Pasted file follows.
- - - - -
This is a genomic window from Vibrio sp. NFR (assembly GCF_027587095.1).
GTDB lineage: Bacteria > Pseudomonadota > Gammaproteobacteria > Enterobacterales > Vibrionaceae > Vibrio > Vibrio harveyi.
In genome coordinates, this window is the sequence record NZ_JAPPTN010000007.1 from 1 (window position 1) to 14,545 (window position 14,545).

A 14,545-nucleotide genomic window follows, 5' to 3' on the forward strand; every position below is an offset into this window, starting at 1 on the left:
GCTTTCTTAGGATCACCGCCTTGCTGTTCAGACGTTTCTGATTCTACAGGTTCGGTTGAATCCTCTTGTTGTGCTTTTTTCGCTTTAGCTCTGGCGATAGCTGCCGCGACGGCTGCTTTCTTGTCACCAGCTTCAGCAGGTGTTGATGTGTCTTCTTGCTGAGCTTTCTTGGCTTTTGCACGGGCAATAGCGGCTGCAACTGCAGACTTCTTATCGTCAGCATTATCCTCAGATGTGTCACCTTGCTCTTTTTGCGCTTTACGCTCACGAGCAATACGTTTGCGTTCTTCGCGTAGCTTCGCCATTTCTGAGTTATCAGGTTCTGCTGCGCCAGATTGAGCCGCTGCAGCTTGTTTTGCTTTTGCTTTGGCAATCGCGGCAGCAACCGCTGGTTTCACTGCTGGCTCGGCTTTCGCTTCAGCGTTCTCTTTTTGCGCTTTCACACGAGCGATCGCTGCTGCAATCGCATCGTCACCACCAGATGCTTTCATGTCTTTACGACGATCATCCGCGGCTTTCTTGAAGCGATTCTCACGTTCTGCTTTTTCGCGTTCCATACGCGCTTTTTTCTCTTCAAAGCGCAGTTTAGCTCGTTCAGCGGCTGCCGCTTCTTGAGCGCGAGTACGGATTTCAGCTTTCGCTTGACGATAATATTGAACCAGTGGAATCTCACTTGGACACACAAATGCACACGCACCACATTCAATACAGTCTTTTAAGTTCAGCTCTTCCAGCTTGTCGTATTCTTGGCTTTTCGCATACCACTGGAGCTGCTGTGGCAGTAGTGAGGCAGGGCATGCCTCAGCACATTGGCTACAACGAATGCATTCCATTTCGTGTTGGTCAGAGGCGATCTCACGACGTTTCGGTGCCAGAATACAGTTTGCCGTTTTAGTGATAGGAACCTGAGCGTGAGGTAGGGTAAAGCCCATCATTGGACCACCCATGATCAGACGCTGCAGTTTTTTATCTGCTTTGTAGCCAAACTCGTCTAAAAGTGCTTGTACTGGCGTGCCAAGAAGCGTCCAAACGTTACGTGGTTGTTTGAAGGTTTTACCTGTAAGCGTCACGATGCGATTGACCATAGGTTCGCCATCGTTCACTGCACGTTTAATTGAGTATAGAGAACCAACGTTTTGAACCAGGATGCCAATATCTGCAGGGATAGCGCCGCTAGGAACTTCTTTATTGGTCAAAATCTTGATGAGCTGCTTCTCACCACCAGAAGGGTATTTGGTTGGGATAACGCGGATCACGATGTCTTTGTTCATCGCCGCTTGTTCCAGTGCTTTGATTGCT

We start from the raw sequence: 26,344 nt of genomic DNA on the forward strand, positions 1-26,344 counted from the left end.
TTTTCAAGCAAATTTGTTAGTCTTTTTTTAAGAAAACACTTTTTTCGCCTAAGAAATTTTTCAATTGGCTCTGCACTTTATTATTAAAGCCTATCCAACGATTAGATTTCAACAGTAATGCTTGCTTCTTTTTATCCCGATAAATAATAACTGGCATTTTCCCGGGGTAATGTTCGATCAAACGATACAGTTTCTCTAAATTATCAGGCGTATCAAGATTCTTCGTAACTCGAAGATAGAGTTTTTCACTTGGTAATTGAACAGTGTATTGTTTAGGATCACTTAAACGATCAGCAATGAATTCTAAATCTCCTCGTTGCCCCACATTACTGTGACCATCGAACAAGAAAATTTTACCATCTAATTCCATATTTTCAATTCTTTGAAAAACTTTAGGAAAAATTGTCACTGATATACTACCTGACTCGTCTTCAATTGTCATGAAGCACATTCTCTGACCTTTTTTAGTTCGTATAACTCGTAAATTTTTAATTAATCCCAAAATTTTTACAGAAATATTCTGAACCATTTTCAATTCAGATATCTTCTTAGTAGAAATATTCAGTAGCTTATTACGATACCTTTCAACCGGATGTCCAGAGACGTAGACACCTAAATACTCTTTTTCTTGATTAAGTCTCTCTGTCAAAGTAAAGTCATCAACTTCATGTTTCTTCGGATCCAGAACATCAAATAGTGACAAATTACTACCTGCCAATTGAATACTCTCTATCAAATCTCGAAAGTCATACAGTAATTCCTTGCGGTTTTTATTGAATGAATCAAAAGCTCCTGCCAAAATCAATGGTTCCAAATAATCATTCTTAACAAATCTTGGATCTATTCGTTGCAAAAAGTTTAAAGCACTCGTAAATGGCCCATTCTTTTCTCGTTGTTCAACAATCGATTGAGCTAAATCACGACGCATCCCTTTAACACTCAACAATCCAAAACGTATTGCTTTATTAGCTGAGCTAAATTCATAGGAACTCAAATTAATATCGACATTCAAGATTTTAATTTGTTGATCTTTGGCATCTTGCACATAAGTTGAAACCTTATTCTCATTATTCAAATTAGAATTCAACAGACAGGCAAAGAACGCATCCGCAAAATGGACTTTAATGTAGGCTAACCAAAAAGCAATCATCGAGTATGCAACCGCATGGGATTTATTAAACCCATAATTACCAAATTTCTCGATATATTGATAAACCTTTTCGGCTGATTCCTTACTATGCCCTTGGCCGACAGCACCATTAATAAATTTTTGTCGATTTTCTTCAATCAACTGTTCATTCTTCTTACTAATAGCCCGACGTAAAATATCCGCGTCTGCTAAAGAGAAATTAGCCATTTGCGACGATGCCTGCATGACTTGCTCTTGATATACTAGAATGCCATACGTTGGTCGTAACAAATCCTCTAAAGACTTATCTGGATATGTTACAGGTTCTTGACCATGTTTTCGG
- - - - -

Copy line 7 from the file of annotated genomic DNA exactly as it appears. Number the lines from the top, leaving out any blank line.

TTTTCAAGCAAATTTGTTAGTCTTTTTTTAAGAAAACACTTTTTTCGCCTAAGAAATTTTTCAATTGGCTCTGCACTTTATTATTAAAGCCTATCCAACGATTAGATTTCAACAGTAATGCTTGCTTCTTTTTATCCCGATAAATAATAACTGGCATTTTCCCGGGGTAATGTTCGATCAAACGATACAGTTTCTCTAAATTATCAGGCGTATCAAGATTCTTCGTAACTCGAAGATAGAGTTTTTCACTTGGTAATTGAACAGTGTATTGTTTAGGATCACTTAAACGATCAGCAATGAATTCTAAATCTCCTCGTTGCCCCACATTACTGTGACCATCGAACAAGAAAATTTTACCATCTAATTCCATATTTTCAATTCTTTGAAAAACTTTAGGAAAAATTGTCACTGATATACTACCTGACTCGTCTTCAATTGTCATGAAGCACATTCTCTGACCTTTTTTAGTTCGTATAACTCGTAAATTTTTAATTAATCCCAAAATTTTTACAGAAATATTCTGAACCATTTTCAATTCAGATATCTTCTTAGTAGAAATATTCAGTAGCTTATTACGATACCTTTCAACCGGATGTCCAGAGACGTAGACACCTAAATACTCTTTTTCTTGATTAAGTCTCTCTGTCAAAGTAAAGTCATCAACTTCATGTTTCTTCGGATCCAGAACATCAAATAGTGACAAATTACTACCTGCCAATTGAATACTCTCTATCAAATCTCGAAAGTCATACAGTAATTCCTTGCGGTTTTTATTGAATGAATCAAAAGCTCCTGCCAAAATCAATGGTTCCAAATAATCATTCTTAACAAATCTTGGATCTATTCGTTGCAAAAAGTTTAAAGCACTCGTAAATGGCCCATTCTTTTCTCGTTGTTCAACAATCGATTGAGCTAAATCACGACGCATCCCTTTAACACTCAACAATCCAAAACGTATTGCTTTATTAGCTGAGCTAAATTCATAGGAACTCAAATTAATATCGACATTCAAGATTTTAATTTGTTGATCTTTGGCATCTTGCACATAAGTTGAAACCTTATTCTCATTATTCAAATTAGAATTCAACAGACAGGCAAAGAACGCATCCGCAAAATGGACTTTAATGTAGGCTAACCAAAAAGCAATCATCGAGTATGCAACCGCATGGGATTTATTAAACCCATAATTACCAAATTTCTCGATATATTGATAAACCTTTTCGGCTGATTCCTTACTATGCCCTTGGCCGACAGCACCATTAATAAATTTTTGTCGATTTTCTTCAATCAACTGTTCATTCTTCTTACTAATAGCCCGACGTAAAATATCCGCGTCTGCTAAAGAGAAATTAGCCATTTGCGACGATGCCTGCATGACTTGCTCTTGATATACTAGAATGCCATACGTTGGTCGTAACAAATCCTCTAAAGACTTATCTGGATATGTTACAGGTTCTTGACCATGTTTTCGG